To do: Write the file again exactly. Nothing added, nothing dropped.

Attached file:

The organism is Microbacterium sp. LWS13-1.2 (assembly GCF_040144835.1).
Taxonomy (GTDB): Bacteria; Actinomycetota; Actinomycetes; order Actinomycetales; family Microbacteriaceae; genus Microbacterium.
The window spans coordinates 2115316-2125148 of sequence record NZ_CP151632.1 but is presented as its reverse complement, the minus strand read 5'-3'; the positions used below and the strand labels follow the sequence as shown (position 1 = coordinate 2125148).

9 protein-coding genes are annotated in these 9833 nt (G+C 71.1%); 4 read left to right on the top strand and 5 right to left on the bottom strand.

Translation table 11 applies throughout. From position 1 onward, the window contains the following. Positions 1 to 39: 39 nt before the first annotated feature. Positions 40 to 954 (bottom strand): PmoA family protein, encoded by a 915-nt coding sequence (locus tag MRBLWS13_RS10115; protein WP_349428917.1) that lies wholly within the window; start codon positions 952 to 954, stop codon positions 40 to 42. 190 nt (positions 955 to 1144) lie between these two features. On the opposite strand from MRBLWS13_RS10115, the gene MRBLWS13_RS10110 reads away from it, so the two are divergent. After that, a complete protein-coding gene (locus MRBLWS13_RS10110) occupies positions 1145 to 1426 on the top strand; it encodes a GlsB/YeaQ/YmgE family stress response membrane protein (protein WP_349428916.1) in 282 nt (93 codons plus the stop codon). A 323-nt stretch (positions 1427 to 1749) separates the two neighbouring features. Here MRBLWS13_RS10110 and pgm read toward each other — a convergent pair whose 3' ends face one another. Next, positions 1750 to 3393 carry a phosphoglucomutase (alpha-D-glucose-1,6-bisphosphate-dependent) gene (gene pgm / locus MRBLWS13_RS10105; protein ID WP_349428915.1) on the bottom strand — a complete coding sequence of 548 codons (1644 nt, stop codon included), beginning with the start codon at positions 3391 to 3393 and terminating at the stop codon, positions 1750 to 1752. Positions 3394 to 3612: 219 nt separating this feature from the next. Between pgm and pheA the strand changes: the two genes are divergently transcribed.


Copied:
The organism is Microbacterium sp. LWS13-1.2 (assembly GCF_040144835.1).
Taxonomy (GTDB): Bacteria; Actinomycetota; Actinomycetes; order Actinomycetales; family Microbacteriaceae; genus Microbacterium.
The window spans coordinates 2115316-2125148 of sequence record NZ_CP151632.1 but is presented as its reverse complement, the minus strand read 5'-3'; the positions used below and the strand labels follow the sequence as shown (position 1 = coordinate 2125148).

9 protein-coding genes are annotated in these 9833 nt (G+C 71.1%); 4 read left to right on the top strand and 5 right to left on the bottom strand.

Translation table 11 applies throughout. From position 1 onward, the window contains the following. Positions 1 to 39: 39 nt before the first annotated feature. Positions 40 to 954 (bottom strand): PmoA family protein, encoded by a 915-nt coding sequence (locus tag MRBLWS13_RS10115; protein WP_349428917.1) that lies wholly within the window; start codon positions 952 to 954, stop codon positions 40 to 42. 190 nt (positions 955 to 1144) lie between these two features. On the opposite strand from MRBLWS13_RS10115, the gene MRBLWS13_RS10110 reads away from it, so the two are divergent. After that, a complete protein-coding gene (locus MRBLWS13_RS10110) occupies positions 1145 to 1426 on the top strand; it encodes a GlsB/YeaQ/YmgE family stress response membrane protein (protein WP_349428916.1) in 282 nt (93 codons plus the stop codon). A 323-nt stretch (positions 1427 to 1749) separates the two neighbouring features. Here MRBLWS13_RS10110 and pgm read toward each other — a convergent pair whose 3' ends face one another. Next, positions 1750 to 3393 carry a phosphoglucomutase (alpha-D-glucose-1,6-bisphosphate-dependent) gene (gene pgm / locus MRBLWS13_RS10105; protein ID WP_349428915.1) on the bottom strand — a complete coding sequence of 548 codons (1644 nt, stop codon included), beginning with the start codon at positions 3391 to 3393 and terminating at the stop codon, positions 1750 to 1752. Positions 3394 to 3612: 219 nt separating this feature from the next. Between pgm and pheA the strand changes: the two genes are divergently transcribed.